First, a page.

A Brief History of HVAC

A Brief History of HVAC

Air conditioning is something we take for granted, but when it’s on the fritz we certainly take notice. Have you ever thought about the history of air conditioning? Who was the inventor of air conditioning?

AC history (the beginnings)

In the 1840s, long before electricity was invented, John Gorrie, a Florida doctor and inventor thought cooling might be the remedy for fighting disease and keeping people comfortable. He came up a system of interior cooling that involved transporting huge blocks of ice from frozen lakes and streams in the north to cool hospital rooms. The logistics were unreasonable, so he experimented with refrigeration and devised a machine that made ice using horsepower, wind-powered sails or steam. He was granted a patent for his ice-making machine in 1851 but never saw it come to the marketplace, as his chief financial backer died. However, his work laid the foundation for modern-day air conditioning.

When was air conditioning invented?​

Willis Carrier, who worked as an engineer at the Buffalo (NY) Forge Company, was given the task of solving a big humidity problem in a Brooklyn publishing company that made magazine pages wrinkle. He designed and patented his “Apparatus for Treating Air” that used cooling coils to either humidify the air by heating water or dehumidify by cooling water. He ran tests to perfect his technology and then built and patented an automatic control system that regulated the humidity and air temperature in textile mills. With the success of his apparatus, he realized that other kinds of businesses could benefit from temperature and humidity regulation, so he left Buffalo Forge and formed his own company—Carrier Engineering Corporation—with six other engineers. The AC invention date—1902—is credited to Carrier.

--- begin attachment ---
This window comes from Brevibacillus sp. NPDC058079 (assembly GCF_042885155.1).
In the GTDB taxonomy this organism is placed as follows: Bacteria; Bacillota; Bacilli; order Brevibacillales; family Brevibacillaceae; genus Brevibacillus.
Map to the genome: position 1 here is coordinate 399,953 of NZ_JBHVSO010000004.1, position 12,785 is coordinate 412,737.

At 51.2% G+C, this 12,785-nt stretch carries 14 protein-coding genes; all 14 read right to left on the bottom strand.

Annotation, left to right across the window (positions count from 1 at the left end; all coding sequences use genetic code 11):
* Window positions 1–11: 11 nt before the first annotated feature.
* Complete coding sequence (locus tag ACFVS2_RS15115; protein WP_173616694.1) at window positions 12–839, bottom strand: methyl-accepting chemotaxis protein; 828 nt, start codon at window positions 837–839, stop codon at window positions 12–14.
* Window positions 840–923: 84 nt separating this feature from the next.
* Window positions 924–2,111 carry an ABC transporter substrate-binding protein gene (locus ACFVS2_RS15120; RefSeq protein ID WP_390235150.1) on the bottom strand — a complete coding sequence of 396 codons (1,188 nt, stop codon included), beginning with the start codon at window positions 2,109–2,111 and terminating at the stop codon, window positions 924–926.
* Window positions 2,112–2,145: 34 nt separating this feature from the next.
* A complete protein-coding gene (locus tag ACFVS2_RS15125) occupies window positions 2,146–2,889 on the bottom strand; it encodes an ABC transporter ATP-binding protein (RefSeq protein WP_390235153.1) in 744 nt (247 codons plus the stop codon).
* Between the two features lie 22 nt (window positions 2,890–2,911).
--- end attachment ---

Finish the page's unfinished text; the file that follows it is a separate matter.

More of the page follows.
When was the term “air conditioning first used” and how big was the first AC unit?

In 1906, Stuart Cramer, who was a textile mill engineer, was the first person to coin the term “air conditioning.” The first residential unit was installed in 1914 and needed a room of its own: it was seven feet high, six feet wide and 20 feet long. One of these early units carried a price tag of $10,000 to $50,000, which translates to $120,000 to $600,000 at today’s rate of exchange.

What other major achievements in heating/cooling history followed?

Just two years later, in 1904, organizers of the St. Louis World’s Fair used mechanical refrigeration to cool parts of the Missouri State Building that housed fair events. It was able to circulate 35,000 cubic feet of air per minute and gave the public its first glimpse of cooling used for comfort. That same year, theaters began using a modified heating/cooling system that utilized refrigeration equipment to force cool air through floor vents. The problem was that lower areas were too cold and upper areas were too hot and muggy.

When was the first furnace invented?